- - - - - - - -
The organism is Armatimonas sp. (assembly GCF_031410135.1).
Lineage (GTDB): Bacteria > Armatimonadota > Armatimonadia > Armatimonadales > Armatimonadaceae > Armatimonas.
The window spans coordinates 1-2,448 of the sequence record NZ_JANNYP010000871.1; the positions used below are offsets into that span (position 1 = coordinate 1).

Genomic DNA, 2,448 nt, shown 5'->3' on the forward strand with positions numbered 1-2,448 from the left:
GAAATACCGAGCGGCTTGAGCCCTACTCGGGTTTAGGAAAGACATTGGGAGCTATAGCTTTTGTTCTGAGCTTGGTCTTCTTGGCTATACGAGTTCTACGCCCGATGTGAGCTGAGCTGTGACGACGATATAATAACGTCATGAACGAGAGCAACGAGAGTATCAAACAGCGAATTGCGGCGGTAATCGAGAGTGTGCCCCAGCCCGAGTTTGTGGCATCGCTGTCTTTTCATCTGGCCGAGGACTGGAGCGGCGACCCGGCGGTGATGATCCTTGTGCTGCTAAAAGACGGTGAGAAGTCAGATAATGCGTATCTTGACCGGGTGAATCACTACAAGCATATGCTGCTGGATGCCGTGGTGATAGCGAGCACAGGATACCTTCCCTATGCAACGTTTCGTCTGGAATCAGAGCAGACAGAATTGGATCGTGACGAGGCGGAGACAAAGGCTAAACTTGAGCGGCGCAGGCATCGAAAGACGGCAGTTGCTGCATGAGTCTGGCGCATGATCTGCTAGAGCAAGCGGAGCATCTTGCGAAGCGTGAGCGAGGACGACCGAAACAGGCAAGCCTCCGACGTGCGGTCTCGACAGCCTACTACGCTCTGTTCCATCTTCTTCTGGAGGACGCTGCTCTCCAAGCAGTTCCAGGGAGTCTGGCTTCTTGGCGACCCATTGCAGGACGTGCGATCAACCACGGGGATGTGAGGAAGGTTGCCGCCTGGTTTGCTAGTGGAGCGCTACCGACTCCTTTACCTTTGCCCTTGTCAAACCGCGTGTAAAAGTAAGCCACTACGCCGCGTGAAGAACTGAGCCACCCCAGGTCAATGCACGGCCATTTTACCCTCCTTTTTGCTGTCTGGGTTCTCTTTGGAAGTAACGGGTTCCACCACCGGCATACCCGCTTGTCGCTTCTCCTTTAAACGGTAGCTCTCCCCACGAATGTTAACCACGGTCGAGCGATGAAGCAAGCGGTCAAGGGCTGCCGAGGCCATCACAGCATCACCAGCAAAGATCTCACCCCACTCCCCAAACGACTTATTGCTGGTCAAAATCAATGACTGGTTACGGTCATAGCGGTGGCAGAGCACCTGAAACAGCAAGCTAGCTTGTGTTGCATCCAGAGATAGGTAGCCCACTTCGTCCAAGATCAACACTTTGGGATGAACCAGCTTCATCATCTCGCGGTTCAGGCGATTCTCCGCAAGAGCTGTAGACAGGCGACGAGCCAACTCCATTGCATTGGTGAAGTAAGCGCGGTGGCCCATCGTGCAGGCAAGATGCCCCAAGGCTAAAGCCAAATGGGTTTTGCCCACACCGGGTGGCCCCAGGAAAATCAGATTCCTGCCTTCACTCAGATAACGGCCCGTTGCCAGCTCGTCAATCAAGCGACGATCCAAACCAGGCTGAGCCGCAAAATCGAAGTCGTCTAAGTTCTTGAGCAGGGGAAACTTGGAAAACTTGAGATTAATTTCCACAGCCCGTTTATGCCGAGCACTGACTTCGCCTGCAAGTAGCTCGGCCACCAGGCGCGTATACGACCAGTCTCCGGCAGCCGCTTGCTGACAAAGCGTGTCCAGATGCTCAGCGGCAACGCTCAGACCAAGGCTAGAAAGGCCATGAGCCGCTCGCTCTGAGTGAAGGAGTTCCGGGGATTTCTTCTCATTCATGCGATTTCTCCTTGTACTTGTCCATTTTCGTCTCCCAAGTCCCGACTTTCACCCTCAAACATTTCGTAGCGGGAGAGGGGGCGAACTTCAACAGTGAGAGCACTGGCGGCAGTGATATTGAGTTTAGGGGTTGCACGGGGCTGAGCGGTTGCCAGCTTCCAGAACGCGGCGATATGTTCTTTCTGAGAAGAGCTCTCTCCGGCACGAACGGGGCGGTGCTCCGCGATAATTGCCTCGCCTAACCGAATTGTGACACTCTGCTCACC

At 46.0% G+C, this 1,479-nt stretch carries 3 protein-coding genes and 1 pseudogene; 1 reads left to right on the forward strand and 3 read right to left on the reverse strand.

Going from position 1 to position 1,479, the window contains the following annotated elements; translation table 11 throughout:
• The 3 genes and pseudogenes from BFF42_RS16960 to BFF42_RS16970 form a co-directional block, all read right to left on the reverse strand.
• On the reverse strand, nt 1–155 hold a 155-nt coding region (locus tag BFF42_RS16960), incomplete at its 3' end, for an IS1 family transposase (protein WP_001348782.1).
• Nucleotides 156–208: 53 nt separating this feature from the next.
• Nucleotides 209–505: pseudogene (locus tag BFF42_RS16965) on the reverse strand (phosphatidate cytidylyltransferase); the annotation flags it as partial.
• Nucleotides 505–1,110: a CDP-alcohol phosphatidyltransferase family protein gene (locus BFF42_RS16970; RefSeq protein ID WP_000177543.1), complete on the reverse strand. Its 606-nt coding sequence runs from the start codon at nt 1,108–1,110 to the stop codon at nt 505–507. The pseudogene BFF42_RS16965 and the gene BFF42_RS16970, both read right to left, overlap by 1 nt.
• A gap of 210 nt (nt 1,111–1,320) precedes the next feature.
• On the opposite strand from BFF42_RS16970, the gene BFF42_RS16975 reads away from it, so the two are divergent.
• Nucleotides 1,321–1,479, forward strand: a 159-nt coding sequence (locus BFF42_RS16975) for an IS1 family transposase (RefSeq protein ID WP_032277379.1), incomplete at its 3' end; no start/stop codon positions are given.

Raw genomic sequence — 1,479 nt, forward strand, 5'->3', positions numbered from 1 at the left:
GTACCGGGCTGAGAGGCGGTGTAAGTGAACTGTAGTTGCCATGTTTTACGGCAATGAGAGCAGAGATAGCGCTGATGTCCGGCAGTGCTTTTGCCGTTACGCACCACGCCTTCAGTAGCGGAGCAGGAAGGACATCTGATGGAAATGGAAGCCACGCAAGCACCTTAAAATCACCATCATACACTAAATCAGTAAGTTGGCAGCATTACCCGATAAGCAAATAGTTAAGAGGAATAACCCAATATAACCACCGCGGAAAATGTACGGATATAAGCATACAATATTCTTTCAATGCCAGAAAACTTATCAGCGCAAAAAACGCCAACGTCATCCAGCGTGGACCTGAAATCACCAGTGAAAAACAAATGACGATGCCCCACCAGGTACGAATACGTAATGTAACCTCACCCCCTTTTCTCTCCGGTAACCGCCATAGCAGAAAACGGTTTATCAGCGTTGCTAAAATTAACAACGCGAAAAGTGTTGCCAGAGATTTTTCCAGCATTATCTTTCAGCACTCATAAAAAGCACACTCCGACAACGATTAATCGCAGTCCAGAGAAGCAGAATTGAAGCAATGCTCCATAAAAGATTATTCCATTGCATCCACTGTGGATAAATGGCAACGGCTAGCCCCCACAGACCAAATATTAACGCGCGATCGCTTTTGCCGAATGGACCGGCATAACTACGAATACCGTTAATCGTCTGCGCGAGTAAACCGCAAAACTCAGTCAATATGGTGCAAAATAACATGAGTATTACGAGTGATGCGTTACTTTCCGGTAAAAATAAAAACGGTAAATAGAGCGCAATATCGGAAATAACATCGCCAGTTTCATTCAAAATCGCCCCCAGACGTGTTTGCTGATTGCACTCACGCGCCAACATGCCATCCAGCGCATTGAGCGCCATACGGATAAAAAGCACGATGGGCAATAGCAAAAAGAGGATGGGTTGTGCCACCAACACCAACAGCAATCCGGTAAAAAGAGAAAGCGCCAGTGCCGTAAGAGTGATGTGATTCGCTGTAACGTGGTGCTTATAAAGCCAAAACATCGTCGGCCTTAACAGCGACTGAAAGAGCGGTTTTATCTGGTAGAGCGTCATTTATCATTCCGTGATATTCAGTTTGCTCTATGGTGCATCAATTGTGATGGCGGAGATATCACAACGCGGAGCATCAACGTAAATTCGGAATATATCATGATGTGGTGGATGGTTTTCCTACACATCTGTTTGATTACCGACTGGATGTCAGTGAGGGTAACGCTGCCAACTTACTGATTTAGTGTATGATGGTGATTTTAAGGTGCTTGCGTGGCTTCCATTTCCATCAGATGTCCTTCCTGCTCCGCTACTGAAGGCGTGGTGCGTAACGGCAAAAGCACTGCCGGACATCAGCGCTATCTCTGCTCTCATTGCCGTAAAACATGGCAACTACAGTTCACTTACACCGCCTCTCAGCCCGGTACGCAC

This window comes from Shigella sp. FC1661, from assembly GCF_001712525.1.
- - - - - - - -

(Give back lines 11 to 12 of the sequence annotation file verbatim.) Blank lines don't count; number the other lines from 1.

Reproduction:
• Nucleotides 209–505: pseudogene (locus tag BFF42_RS16965) on the reverse strand (phosphatidate cytidylyltransferase); the annotation flags it as partial.
• Nucleotides 505–1,110: a CDP-alcohol phosphatidyltransferase family protein gene (locus BFF42_RS16970; RefSeq protein ID WP_000177543.1), complete on the reverse strand. Its 606-nt coding sequence runs from the start codon at nt 1,108–1,110 to the stop codon at nt 505–507. The pseudogene BFF42_RS16965 and the gene BFF42_RS16970, both read right to left, overlap by 1 nt.